The Best Way To Learn Coding
From the moment you wake up, to the moment you go back to sleep, technology is everywhere. The highly digital life we live and the development of our technological world have become the new normal
And that’s why it’s critical for today’s youth to learn computer science. Not only will they learn skills that are required for future careers, but they will also build a solid foundation for problem-solving, critical-thinking, and creativity that can be applied in many areas of life. Simply learning computer science will help them thrive in a rapidly evolving, tech-driven world.
But today, many of the traditional coding courses have fallen short in serving the needs of diverse learners, as shown in part by the vast under-representation of minorities and women in the tech industry.
Seeking to provide a more inclusive and novel approach to learning computer science, we’ve created courses based on a new style of computer science education that fits with the current trend of “holistic education”, where both the mind and body of the learner is engaged to make the learning process a deep and immersive experience.
Learning with physical, tangible objects have shown to increase motivation, engagement, and comprehension in the subject, according to a study published in the IEEE Computer Society led by Microsoft Research. In this approach, learning happens most readily in a context where the learner is consciously engaged in constructing a real, visible thing—whether it’s a sandcastle on a beach or a theory of the universe.
About The Course
Our research led us to create a realistic solution for schools and individuals to adopt an engaging hands-on learning experience focused on teaching Python coding skills. Our in-school kits have sparked interest in STEM for thousands of students in the U.S. and have been adopted by hundreds of teachers. See reviews from our satisfied customers here.
And for the first time, due to the COVID-19 pandemic, we will be offering courses for kids to take at home. “How To Make A Robot” consists of 10 modules, with each module covering a different functionality of Boxie, and builds up to more complex algorithm design.
The course integrates tactics from the field of behavioral science, where studies show that “wins” along the process of learning helps stimulate and maintain the necessary motivation and engagement to push that learning along. At the end of each module, the learner will experience the “win” of unlocking a new capability of Boxie through programming and can earn badges and accessories for Boxie by solving challenges, so they receive the positive reinforcement that they need to acknowledge they’re on the right track. By the end of the course, the learner will have built a fully-functional robot and program complex algorithms.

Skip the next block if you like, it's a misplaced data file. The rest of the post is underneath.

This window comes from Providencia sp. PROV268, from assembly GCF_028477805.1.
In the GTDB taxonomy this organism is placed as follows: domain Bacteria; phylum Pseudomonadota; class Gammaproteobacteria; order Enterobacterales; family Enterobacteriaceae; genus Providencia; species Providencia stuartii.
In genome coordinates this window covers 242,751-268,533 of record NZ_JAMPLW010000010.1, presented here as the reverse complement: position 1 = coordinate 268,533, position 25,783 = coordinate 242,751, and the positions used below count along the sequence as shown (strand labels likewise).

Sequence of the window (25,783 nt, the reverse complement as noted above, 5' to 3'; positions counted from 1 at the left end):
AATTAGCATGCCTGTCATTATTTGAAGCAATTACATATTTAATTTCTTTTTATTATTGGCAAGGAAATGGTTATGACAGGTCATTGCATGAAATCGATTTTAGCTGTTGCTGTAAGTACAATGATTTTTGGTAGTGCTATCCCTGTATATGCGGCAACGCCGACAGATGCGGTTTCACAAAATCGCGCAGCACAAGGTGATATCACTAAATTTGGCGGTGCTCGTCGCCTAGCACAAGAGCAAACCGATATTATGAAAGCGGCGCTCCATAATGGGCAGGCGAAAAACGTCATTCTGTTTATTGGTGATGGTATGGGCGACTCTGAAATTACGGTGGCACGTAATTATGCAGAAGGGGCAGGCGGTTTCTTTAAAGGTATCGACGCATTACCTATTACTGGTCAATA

The courses we create are paired with a kit of off-the-shelf electronic components that more readily support open-ended ideation. We curate electronics that are accessible to aspiring makers and tinkerers.
Central to the course is the Raspberry PiTM, which functions as the main computing device in the kit. It is a small, general purpose computer created by the Raspberry Pi Foundation to promote the learning of computer science. It is a very versatile platform with many applications, and this course will provide beginner learners the stepping stone to start creating their own technology with this device.
Students appreciate building real, tangible devices and ultimately making it their own. This experience should help them understand the power of computer science and how things work in the real world, empowering them to apply computer science in their own creative ways.
Python is one of the most popular programming languages in the world due to its ease of use and wide range of applications. This makes it both a great first programming language for beginners, and also the ideal tool for experienced programmers to build complex software – particularly in web development, game development, data science, machine learning, and AI.
Python’s simplicity of language, which looks like pseudo-English, allows learners to get straight to thinking like a programmer without wasting time with confusing syntax. Python is used in academia as well as industry, and it's also popular internationally. Top computer science programs, such as those taught by MIT and Berkeley, have switched to using Python for the undergraduate curriculum.